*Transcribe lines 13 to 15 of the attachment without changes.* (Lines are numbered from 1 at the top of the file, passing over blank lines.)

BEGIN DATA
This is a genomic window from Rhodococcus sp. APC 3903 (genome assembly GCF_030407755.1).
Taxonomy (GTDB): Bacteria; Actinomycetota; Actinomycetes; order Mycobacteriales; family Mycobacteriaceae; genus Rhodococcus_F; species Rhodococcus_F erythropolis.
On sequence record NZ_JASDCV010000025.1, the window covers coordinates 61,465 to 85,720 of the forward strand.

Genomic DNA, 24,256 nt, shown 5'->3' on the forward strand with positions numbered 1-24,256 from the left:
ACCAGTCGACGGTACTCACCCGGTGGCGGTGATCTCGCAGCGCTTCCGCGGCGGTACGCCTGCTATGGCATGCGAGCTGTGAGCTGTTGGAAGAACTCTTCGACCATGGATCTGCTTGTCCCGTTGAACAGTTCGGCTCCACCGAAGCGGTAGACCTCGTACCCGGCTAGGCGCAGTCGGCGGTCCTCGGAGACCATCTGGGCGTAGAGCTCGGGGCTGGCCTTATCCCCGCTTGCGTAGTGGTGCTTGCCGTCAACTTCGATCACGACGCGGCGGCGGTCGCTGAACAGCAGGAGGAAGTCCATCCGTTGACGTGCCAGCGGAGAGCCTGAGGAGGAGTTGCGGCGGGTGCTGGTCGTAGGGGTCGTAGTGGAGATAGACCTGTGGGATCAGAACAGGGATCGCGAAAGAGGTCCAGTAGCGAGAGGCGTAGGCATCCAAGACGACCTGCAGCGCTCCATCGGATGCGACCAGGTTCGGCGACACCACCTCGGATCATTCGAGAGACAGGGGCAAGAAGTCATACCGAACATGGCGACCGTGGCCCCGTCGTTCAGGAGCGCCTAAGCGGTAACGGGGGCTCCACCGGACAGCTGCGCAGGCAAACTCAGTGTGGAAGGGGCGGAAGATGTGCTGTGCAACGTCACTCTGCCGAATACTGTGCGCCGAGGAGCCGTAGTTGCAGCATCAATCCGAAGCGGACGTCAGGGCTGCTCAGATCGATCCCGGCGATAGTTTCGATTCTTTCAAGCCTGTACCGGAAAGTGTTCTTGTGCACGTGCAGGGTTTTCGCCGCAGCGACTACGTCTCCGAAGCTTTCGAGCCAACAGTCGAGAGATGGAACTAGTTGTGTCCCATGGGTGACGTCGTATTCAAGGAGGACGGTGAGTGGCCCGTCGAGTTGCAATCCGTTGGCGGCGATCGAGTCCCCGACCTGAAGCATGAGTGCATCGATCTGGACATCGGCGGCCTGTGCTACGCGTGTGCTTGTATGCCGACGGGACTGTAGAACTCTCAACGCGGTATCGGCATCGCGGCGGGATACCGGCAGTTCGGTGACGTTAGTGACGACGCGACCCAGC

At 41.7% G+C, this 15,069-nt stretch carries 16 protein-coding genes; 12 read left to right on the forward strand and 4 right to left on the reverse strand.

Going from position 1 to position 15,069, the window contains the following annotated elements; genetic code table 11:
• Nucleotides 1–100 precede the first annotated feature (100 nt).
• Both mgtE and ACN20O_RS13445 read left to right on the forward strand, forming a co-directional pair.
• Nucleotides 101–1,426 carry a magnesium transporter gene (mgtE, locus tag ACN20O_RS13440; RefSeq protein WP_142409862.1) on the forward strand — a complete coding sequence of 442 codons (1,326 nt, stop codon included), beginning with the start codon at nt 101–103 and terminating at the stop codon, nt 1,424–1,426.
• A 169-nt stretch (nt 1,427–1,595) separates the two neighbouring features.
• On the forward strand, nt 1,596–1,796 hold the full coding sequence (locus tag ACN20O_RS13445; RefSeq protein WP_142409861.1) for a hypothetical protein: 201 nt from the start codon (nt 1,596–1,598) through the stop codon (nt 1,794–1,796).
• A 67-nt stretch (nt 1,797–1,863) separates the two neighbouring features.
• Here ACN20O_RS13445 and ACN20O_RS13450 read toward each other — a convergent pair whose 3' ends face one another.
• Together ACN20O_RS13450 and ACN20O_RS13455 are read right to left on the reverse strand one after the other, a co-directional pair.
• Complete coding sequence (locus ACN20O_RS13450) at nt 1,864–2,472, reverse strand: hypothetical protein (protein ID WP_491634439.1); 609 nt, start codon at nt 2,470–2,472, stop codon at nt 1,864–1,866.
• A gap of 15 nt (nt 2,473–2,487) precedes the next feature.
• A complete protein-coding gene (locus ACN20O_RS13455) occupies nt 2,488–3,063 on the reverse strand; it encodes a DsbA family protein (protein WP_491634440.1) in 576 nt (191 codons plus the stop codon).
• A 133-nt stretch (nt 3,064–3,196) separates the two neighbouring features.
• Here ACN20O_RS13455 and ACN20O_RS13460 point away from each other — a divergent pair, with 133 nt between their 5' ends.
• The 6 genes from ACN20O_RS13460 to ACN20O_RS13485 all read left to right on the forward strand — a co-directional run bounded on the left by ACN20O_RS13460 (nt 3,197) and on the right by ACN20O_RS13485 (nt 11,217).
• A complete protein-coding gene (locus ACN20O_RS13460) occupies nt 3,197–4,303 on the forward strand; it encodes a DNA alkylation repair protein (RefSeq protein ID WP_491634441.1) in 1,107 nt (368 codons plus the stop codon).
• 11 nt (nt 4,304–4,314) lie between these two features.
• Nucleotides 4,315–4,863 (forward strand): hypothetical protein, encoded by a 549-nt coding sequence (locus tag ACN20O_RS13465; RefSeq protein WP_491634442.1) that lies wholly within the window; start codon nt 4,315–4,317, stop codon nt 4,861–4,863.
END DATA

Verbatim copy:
• A 67-nt stretch (nt 1,797–1,863) separates the two neighbouring features.
• Here ACN20O_RS13445 and ACN20O_RS13450 read toward each other — a convergent pair whose 3' ends face one another.
• Together ACN20O_RS13450 and ACN20O_RS13455 are read right to left on the reverse strand one after the other, a co-directional pair.